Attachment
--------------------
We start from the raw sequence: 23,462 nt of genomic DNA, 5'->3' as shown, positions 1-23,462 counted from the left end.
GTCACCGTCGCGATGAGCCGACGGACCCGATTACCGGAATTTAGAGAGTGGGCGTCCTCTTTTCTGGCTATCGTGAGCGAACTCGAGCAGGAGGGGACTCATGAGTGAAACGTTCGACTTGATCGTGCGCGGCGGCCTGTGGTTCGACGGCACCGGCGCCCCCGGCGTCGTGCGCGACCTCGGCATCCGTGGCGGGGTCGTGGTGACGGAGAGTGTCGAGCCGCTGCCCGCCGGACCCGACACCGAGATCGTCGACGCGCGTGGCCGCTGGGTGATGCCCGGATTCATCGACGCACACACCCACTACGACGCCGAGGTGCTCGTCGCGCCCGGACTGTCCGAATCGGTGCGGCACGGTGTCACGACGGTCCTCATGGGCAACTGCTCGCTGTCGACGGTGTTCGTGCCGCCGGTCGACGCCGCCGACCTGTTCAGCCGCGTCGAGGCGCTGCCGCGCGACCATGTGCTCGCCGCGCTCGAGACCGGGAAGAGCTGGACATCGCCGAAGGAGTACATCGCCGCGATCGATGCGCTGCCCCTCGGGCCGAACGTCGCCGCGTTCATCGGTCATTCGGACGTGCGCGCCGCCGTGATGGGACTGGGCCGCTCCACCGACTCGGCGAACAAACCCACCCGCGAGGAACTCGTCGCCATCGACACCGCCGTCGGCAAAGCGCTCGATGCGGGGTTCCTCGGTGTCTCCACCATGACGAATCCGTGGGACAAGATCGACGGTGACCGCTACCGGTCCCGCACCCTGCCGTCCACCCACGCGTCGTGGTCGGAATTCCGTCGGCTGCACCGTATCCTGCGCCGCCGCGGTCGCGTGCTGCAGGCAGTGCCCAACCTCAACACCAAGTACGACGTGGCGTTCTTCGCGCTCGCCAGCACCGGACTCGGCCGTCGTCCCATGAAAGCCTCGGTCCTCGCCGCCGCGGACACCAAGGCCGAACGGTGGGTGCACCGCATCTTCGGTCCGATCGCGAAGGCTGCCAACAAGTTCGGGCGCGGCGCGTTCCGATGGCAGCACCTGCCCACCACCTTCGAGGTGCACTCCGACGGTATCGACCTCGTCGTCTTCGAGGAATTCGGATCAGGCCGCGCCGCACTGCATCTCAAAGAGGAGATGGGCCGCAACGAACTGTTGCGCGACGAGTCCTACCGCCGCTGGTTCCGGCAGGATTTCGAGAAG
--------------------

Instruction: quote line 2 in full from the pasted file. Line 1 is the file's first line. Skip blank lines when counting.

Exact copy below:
GTCACCGTCGCGATGAGCCGACGGACCCGATTACCGGAATTTAGAGAGTGGGCGTCCTCTTTTCTGGCTATCGTGAGCGAACTCGAGCAGGAGGGGACTCATGAGTGAAACGTTCGACTTGATCGTGCGCGGCGGCCTGTGGTTCGACGGCACCGGCGCCCCCGGCGTCGTGCGCGACCTCGGCATCCGTGGCGGGGTCGTGGTGACGGAGAGTGTCGAGCCGCTGCCCGCCGGACCCGACACCGAGATCGTCGACGCGCGTGGCCGCTGGGTGATGCCCGGATTCATCGACGCACACACCCACTACGACGCCGAGGTGCTCGTCGCGCCCGGACTGTCCGAATCGGTGCGGCACGGTGTCACGACGGTCCTCATGGGCAACTGCTCGCTGTCGACGGTGTTCGTGCCGCCGGTCGACGCCGCCGACCTGTTCAGCCGCGTCGAGGCGCTGCCGCGCGACCATGTGCTCGCCGCGCTCGAGACCGGGAAGAGCTGGACATCGCCGAAGGAGTACATCGCCGCGATCGATGCGCTGCCCCTCGGGCCGAACGTCGCCGCGTTCATCGGTCATTCGGACGTGCGCGCCGCCGTGATGGGACTGGGCCGCTCCACCGACTCGGCGAACAAACCCACCCGCGAGGAACTCGTCGCCATCGACACCGCCGTCGGCAAAGCGCTCGATGCGGGGTTCCTCGGTGTCTCCACCATGACGAATCCGTGGGACAAGATCGACGGTGACCGCTACCGGTCCCGCACCCTGCCGTCCACCCACGCGTCGTGGTCGGAATTCCGTCGGCTGCACCGTATCCTGCGCCGCCGCGGTCGCGTGCTGCAGGCAGTGCCCAACCTCAACACCAAGTACGACGTGGCGTTCTTCGCGCTCGCCAGCACCGGACTCGGCCGTCGTCCCATGAAAGCCTCGGTCCTCGCCGCCGCGGACACCAAGGCCGAACGGTGGGTGCACCGCATCTTCGGTCCGATCGCGAAGGCTGCCAACAAGTTCGGGCGCGGCGCGTTCCGATGGCAGCACCTGCCCACCACCTTCGAGGTGCACTCCGACGGTATCGACCTCGTCGTCTTCGAGGAATTCGGATCAGGCCGCGCCGCACTGCATCTCAAAGAGGAGATGGGCCGCAACGAACTGTTGCGCGACGAGTCCTACCGCCGCTGGTTCCGGCAGGATTTCGAGAAG